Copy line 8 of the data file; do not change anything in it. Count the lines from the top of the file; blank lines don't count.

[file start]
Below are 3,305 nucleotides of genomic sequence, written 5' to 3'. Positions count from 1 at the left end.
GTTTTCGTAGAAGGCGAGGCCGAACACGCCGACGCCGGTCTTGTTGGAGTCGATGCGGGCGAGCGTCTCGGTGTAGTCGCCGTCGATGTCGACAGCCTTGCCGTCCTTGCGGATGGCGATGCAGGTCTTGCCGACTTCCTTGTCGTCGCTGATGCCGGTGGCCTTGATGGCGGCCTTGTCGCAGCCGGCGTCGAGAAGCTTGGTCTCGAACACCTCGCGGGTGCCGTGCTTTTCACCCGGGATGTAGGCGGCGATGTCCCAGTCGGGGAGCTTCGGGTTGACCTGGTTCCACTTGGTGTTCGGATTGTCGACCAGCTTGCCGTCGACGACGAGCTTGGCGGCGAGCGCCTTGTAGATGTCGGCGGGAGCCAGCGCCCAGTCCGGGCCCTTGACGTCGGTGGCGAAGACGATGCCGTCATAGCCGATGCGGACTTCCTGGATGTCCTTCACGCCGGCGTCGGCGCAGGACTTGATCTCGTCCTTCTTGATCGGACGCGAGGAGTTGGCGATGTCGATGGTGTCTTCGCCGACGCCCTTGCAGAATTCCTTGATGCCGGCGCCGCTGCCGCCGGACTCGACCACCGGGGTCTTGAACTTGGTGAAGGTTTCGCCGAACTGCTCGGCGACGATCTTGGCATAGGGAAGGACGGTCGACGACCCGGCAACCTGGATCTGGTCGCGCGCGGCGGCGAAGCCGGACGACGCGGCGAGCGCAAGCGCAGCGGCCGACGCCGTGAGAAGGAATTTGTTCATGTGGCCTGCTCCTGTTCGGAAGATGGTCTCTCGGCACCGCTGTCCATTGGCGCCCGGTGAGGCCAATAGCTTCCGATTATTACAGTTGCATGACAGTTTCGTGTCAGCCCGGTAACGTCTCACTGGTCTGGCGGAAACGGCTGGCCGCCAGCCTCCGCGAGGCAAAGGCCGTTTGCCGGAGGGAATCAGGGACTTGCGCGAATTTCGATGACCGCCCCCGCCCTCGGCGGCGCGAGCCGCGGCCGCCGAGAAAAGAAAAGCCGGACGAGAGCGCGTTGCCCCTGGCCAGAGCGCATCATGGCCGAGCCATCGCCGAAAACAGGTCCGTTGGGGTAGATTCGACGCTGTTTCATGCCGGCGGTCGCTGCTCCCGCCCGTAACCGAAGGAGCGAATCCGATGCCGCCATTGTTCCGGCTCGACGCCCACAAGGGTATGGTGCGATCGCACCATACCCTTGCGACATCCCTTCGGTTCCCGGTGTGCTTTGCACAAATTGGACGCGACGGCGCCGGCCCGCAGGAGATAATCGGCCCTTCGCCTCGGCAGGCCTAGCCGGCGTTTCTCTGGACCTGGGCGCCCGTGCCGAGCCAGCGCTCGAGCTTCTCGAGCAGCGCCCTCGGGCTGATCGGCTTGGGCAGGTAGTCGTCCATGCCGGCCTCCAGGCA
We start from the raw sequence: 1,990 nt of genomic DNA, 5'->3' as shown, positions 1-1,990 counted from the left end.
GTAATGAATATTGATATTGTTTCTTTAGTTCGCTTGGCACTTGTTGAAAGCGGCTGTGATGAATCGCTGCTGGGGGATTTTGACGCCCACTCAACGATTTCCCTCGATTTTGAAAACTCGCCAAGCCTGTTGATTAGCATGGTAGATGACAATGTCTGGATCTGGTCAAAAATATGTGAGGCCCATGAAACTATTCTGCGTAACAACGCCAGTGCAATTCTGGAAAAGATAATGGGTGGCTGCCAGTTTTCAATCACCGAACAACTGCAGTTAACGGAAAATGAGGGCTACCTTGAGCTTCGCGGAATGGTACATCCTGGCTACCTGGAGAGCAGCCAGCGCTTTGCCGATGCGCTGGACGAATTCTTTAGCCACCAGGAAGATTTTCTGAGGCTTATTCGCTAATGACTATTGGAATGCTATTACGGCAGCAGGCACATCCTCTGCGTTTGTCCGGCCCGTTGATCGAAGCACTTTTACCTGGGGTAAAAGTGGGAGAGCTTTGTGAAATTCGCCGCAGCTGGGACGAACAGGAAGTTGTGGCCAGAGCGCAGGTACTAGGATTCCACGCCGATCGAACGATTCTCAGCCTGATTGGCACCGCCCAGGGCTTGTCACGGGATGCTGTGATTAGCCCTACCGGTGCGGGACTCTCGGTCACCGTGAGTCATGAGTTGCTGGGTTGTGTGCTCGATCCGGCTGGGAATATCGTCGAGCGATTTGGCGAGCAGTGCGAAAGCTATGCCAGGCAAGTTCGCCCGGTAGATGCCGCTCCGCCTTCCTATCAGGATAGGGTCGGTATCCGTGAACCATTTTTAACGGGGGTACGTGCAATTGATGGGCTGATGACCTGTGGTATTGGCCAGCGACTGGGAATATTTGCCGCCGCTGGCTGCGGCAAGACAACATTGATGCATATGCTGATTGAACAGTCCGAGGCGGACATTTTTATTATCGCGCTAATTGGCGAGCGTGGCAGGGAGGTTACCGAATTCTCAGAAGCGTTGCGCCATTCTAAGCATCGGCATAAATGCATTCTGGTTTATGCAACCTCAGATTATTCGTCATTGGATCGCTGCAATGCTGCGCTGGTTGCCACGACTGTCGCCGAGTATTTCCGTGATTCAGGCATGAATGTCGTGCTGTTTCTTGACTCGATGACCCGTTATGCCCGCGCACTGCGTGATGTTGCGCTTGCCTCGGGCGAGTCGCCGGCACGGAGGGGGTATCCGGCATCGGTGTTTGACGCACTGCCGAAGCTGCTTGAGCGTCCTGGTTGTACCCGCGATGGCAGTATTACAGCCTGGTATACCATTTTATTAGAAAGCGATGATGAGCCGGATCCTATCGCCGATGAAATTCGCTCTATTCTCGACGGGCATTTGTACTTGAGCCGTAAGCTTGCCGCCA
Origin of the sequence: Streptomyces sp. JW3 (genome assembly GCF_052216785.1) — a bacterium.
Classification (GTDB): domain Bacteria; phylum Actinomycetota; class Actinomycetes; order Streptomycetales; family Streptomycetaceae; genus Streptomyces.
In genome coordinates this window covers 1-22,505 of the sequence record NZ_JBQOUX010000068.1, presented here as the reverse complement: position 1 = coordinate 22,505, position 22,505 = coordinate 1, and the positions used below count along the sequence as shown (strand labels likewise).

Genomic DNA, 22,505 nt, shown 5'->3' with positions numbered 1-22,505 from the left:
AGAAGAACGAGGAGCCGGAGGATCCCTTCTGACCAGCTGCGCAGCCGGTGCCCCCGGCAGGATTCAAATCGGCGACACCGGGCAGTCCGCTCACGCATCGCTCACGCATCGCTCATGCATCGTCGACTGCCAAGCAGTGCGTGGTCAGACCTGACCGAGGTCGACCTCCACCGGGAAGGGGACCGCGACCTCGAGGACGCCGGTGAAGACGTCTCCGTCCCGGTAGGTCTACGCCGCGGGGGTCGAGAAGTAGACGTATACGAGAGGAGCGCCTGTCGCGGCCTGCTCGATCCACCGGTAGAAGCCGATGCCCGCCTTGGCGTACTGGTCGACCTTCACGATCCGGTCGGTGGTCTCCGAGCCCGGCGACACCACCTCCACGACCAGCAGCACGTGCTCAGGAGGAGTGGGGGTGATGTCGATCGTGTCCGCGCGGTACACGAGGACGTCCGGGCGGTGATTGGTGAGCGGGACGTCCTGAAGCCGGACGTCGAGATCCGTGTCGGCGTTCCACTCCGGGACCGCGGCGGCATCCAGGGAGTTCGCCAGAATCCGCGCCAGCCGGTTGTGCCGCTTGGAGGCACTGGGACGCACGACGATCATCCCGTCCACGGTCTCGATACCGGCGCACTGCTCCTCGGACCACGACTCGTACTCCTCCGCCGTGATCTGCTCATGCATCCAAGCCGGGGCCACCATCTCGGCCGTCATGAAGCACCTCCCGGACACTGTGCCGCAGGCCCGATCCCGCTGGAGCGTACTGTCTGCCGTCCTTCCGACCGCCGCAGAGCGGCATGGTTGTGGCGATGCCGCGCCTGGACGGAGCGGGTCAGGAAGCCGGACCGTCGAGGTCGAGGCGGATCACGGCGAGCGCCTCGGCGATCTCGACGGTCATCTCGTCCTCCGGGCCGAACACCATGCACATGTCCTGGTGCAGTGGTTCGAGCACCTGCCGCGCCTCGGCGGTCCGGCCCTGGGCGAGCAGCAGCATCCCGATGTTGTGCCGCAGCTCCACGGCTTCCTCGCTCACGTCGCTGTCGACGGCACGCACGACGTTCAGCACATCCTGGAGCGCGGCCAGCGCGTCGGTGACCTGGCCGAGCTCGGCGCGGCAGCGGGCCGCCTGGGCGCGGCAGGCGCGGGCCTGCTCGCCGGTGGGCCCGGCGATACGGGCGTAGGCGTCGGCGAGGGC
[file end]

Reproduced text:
Genomic DNA, 22,505 nt, shown 5'->3' with positions numbered 1-22,505 from the left: